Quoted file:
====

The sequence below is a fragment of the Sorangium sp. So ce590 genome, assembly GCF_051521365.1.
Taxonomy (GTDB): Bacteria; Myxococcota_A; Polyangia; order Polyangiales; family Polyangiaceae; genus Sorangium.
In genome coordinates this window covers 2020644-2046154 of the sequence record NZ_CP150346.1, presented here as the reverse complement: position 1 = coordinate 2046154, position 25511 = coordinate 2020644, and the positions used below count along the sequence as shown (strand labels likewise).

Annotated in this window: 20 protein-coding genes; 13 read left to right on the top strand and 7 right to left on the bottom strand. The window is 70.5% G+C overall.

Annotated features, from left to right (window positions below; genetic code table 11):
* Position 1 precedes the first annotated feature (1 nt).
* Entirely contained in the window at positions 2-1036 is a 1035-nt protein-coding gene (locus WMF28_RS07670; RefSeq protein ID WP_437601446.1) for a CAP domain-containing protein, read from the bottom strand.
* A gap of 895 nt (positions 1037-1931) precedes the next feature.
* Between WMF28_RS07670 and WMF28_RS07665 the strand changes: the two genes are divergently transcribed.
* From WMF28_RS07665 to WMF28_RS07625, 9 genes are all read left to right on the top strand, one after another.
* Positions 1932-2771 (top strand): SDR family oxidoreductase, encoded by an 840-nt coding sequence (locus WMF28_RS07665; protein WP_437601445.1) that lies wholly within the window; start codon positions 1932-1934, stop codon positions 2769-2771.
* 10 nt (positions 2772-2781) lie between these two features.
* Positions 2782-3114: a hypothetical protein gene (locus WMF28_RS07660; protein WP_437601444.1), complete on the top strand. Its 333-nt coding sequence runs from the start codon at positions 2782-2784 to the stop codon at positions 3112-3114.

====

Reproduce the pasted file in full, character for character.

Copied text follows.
The sequence below is a fragment of the Sorangium sp. So ce590 genome, assembly GCF_051521365.1.
Taxonomy (GTDB): Bacteria; Myxococcota_A; Polyangia; order Polyangiales; family Polyangiaceae; genus Sorangium.
In genome coordinates this window covers 2020644-2046154 of the sequence record NZ_CP150346.1, presented here as the reverse complement: position 1 = coordinate 2046154, position 25511 = coordinate 2020644, and the positions used below count along the sequence as shown (strand labels likewise).

Annotated in this window: 20 protein-coding genes; 13 read left to right on the top strand and 7 right to left on the bottom strand. The window is 70.5% G+C overall.

Annotated features, from left to right (window positions below; genetic code table 11):
* Position 1 precedes the first annotated feature (1 nt).
* Entirely contained in the window at positions 2-1036 is a 1035-nt protein-coding gene (locus WMF28_RS07670; RefSeq protein ID WP_437601446.1) for a CAP domain-containing protein, read from the bottom strand.
* A gap of 895 nt (positions 1037-1931) precedes the next feature.
* Between WMF28_RS07670 and WMF28_RS07665 the strand changes: the two genes are divergently transcribed.
* From WMF28_RS07665 to WMF28_RS07625, 9 genes are all read left to right on the top strand, one after another.
* Positions 1932-2771 (top strand): SDR family oxidoreductase, encoded by an 840-nt coding sequence (locus WMF28_RS07665; protein WP_437601445.1) that lies wholly within the window; start codon positions 1932-1934, stop codon positions 2769-2771.
* 10 nt (positions 2772-2781) lie between these two features.
* Positions 2782-3114: a hypothetical protein gene (locus WMF28_RS07660; protein WP_437601444.1), complete on the top strand. Its 333-nt coding sequence runs from the start codon at positions 2782-2784 to the stop codon at positions 3112-3114.